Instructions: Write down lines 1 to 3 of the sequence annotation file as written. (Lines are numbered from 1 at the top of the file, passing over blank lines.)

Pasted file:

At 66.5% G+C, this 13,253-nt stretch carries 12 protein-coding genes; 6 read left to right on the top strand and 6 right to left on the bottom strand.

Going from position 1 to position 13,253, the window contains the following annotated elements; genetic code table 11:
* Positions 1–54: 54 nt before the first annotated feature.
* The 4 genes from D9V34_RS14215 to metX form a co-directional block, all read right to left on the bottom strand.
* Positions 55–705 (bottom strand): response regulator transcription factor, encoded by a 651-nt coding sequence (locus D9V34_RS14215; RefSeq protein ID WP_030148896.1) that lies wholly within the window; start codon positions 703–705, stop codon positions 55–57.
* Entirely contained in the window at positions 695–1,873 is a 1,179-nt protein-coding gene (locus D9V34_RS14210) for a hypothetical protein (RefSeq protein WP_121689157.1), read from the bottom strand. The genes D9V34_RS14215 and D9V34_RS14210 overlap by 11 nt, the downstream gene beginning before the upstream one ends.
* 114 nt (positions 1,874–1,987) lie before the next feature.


At 66.5% G+C, this 13,253-nt stretch carries 12 protein-coding genes; 6 read left to right on the top strand and 6 right to left on the bottom strand.

Going from position 1 to position 13,253, the window contains the following annotated elements; genetic code table 11:
* Positions 1–54: 54 nt before the first annotated feature.